The EC published their revised Guideline on Good Distribution Practice on March 7, 2013.  The effective date for its implementation is six months post publication.  This guideline revises one that has been in place for nineteen (19) years.  Some, but not all, of the new areas covered in this guideline are as follows:

 

  • Chapter 1, Quality Management addresses change control, CAPA and Quality Risk Management for Wholesale distributors.

  • Chapter 2, Personnel addresses the duties of the Responsible Person, training requirements for staff, and consideration of a hygiene requirement.

  • Chapter 3, Premises and Equipment specifies qualification requirements for key equipment, record retention for key equipment, and specific requirements associated with computer system validation.
  •  Chapter 4, Version control is required to ensure that procedures are up to date, and documents should be written in a language readily understood by personnel.
  • Chapter 5, Operations expands on requirements to verify “bona fides” of suppliers and customers and now covers export.  This section has been expanded significantly from the previous version.

  • Chapter 6, Covers complaints, returns, suspected falsified medicinal products and medicinal product recalls.

  • Chapter 7, Describes controls that should be in place when outsourcing of GDP activities.

  • Chapter 8, Self-Inspections now allows that these may be conducted by independent auditors, other than the Responsible Person and suggests incorporation of CAPA principles in the audit remediation.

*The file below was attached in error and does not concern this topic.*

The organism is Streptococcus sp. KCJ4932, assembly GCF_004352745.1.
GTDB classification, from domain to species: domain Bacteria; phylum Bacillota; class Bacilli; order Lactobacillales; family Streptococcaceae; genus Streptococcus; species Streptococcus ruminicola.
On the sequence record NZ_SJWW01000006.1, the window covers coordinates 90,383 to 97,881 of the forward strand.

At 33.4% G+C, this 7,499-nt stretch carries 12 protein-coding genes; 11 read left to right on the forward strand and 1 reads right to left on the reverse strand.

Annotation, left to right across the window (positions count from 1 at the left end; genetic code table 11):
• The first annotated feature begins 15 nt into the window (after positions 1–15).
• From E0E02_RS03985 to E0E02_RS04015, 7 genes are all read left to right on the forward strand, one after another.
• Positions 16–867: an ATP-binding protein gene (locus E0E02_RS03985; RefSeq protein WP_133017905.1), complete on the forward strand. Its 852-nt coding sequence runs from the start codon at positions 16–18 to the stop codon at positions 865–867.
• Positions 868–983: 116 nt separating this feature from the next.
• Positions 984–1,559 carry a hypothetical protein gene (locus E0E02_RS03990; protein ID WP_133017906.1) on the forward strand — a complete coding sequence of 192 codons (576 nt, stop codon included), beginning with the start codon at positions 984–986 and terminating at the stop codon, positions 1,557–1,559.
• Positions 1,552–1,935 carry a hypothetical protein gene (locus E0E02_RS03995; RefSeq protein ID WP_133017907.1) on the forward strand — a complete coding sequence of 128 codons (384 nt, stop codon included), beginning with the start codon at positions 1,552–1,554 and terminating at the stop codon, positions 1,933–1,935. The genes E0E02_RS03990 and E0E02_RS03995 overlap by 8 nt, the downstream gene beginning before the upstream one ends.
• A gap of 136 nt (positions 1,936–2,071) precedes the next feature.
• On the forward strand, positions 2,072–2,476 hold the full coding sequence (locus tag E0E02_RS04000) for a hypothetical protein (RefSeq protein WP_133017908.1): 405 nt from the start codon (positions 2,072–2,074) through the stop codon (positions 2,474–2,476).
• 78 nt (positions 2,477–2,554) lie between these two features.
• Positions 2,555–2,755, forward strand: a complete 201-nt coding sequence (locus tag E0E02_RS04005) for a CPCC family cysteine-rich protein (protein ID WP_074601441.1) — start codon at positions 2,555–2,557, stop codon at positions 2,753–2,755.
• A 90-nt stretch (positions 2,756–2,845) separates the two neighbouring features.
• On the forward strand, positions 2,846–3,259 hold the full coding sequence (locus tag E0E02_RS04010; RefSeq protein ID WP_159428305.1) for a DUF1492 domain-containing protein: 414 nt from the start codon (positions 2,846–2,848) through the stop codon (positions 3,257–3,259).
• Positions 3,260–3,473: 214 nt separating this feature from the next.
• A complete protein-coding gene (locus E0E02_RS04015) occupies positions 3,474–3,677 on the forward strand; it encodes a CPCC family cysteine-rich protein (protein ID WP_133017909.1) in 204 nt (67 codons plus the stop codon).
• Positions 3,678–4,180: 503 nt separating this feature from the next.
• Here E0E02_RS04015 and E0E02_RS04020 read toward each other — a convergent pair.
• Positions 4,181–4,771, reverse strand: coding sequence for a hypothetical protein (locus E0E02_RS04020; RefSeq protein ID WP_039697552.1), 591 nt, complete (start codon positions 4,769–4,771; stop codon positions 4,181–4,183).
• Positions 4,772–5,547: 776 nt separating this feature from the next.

• Chapter 9, Transportation also was significantly expanded to include the requirement for shipment at label conditions, contract with transport carriers, a preference for dedicated transport vehicles, and risk assessment of transport routes.

  • Chapter 10, Specific Provisions for Brokers provides requirements for brokers, something that was not covered in the previous version of the guideline.
     

To view or download the EC GDP guidance document, click here

To view or download the Rx-360 Summary, click here

 

 

 

  

Notification on Matters Related to the Implementation of Electronic Monitoring of Imported Drugs Minimize

Summary of the SFDA Notification on Matters Related to the Implementation of Electronic Monitoring of Imported Drugs

Rx-360 Issued: 12-March-2013

The State Food and Drug Administration (SFDA) of China published a Notification on Matters Related to the Implementation of Electronic Monitoring of Imported Drugs on January 29, 2013. This document is intended to assist in implementation of the SFDA Electronic Monitoring efforts.  

 

Companies that import drugs into China are to identify an agent in China to act as their representative with regard to electronic monitoring requirements and this agent shall function as the contact with China’s drug administration departments regarding electronic monitoring, data, and recalls.  Barcodes for electronic monitoring are to be in use by January 1, 2014; however it appears there may be some flexibility for import of product that is not barcoded until April 4, 2014.  The Notification summarized in the slide deck includes two appendices, one that must be completed to identify the electronic monitoring Agent and another form that is to be completed when a change in such agent is made.  An English translation of the Notification is provided by courtesy of Thomson Reuters Cortellis™ for Regulatory Intelligence.